Secondary hypertension is a less common form of high blood pressure. It is caused by certain medical conditions and can also be a result of pregnancy in women. Most people diagnosed with hypertension do not have secondary high blood pressure. If your hypertension is a result of being overweight, high cholesterol levels, hereditary, or poor diet, it is not classified as secondary hypertension.
Causes of secondary hypertension are related to other medical problems that result in blood pressure levels to be elevated. If it occurs during pregnancy, your medical provider can prescribe treatments that will not affect the unborn baby. The condition goes away after child birth.
Sleep apnea can also cause secondary high blood pressure. Sleep apnea is characterized by irregular sleeping patterns, including restless leg syndrome, snoring, and even stopping to breathe while sleeping. Some people’s hearts will even stop beating for short periods of time with sleep apnea. Treatment would consist of addressing the sleep apnea as the primary condition. Your medical provider may decide to put you on hypertension medication for a short period as well. Once the sleep apnea is treated then the secondary hypertension will go away in most cases.
Certain over-the-counter and prescription medications can cause secondary hypertension. Medications that are used to lose weight, fight colds, headache medications, anti-inflammatory medications, and even birth control can all cause this condition. Treatment is easy in these circumstances by discontinuing use of the medication causing the secondary high blood pressure. If you are taking a prescription medication, you should notify your medical provider so they can prescribe a different medication.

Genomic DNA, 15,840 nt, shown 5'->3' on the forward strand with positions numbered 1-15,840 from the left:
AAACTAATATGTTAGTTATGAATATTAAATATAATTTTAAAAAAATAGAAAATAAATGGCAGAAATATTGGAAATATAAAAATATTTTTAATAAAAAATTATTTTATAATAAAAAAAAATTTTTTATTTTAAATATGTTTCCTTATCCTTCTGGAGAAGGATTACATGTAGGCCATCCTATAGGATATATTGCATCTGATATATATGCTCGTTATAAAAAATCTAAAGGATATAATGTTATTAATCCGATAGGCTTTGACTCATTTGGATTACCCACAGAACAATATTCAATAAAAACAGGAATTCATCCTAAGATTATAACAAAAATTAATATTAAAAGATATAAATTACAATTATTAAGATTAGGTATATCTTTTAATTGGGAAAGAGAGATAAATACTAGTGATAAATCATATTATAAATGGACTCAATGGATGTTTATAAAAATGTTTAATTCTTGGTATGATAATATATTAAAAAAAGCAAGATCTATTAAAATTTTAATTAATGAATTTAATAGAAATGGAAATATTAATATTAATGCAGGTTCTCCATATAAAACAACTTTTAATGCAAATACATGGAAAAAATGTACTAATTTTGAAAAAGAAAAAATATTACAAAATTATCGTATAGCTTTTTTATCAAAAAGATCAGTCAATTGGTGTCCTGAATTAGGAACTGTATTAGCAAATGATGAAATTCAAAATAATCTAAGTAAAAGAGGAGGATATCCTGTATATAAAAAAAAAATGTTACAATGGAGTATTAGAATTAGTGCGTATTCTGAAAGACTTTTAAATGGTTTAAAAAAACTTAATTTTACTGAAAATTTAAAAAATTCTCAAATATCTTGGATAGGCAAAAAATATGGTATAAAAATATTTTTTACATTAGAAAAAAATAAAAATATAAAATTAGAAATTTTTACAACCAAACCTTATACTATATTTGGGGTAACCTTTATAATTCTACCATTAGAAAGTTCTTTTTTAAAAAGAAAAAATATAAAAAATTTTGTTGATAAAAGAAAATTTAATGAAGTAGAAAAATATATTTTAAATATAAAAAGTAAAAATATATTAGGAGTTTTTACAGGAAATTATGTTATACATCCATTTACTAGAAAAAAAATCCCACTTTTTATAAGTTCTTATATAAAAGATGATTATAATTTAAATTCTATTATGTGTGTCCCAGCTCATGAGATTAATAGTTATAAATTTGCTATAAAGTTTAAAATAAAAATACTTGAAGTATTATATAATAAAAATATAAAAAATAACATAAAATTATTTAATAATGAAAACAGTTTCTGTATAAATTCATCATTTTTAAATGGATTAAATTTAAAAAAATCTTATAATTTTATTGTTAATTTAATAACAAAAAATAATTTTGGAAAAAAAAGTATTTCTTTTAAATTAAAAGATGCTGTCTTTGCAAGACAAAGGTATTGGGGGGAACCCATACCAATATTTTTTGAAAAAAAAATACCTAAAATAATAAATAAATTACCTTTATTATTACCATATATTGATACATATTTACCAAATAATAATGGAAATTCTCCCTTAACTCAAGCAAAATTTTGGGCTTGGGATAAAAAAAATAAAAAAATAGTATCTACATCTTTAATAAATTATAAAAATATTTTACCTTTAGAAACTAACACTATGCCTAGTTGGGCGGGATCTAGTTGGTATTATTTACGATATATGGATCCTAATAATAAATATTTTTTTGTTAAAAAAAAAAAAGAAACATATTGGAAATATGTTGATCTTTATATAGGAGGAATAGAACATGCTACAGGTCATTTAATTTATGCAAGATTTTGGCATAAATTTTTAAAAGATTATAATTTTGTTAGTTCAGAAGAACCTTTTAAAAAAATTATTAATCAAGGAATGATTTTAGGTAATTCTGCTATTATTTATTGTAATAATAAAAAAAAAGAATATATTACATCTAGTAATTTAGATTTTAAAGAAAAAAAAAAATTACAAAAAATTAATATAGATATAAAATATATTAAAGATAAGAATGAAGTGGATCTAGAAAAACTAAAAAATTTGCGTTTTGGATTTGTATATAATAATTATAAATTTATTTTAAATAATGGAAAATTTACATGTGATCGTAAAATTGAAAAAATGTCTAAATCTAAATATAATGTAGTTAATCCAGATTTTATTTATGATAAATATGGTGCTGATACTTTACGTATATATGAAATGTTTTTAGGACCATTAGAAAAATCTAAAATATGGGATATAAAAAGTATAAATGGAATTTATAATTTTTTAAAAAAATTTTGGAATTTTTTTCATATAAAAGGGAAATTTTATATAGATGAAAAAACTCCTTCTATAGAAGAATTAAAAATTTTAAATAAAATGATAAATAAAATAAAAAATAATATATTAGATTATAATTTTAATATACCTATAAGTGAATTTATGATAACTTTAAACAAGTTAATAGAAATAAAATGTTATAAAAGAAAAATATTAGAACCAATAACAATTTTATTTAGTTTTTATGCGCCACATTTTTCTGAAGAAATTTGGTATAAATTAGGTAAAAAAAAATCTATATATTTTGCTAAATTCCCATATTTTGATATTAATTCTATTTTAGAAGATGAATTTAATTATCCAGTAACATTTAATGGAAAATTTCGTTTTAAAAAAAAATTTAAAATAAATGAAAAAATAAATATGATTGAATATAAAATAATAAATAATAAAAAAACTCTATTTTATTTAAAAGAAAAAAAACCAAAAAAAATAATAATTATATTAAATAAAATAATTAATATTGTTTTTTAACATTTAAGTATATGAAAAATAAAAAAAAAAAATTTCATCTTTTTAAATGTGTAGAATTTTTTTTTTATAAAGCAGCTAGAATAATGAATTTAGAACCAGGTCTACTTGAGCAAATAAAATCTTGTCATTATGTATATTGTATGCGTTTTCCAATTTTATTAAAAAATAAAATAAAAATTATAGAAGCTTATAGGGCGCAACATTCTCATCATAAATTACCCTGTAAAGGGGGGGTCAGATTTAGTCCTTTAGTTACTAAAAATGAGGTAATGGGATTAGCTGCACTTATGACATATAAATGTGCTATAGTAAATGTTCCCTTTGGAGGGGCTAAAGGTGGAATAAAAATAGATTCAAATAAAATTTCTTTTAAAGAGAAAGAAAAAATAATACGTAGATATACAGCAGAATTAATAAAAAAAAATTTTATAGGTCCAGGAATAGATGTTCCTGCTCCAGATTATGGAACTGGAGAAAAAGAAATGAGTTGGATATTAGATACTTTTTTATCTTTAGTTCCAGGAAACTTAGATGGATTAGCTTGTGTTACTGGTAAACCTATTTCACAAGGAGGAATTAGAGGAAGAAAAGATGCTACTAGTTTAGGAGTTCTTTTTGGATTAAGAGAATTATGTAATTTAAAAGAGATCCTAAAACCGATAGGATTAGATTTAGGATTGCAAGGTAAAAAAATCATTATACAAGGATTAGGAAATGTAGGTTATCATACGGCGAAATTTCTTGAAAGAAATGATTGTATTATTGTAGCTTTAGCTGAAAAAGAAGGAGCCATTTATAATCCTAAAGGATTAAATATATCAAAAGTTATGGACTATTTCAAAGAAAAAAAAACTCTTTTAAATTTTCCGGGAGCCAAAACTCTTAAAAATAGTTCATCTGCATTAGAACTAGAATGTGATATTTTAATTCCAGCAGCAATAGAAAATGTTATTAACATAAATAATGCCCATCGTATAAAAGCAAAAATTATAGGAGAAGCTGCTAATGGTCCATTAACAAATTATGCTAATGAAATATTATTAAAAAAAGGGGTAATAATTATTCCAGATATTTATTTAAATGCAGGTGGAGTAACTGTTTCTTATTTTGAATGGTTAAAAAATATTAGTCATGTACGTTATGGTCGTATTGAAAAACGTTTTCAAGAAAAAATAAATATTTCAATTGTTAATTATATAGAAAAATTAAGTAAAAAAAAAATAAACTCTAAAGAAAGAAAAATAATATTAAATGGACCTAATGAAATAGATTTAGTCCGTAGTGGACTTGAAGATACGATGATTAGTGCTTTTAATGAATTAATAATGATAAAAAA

If you have problems with thyroid disease or kidney problems, you could also have secondary hypertension. Again the primary focus of treatment will by the primary problem in order to eliminate the high blood pressure. In certain circumstances you may have to take high blood pressure medication while your body adjusts to medications that treat thyroid disease or kidney problems. Once you have been on the medication for a period of time, your medical provider should check to see if you can come off the blood pressure medication.
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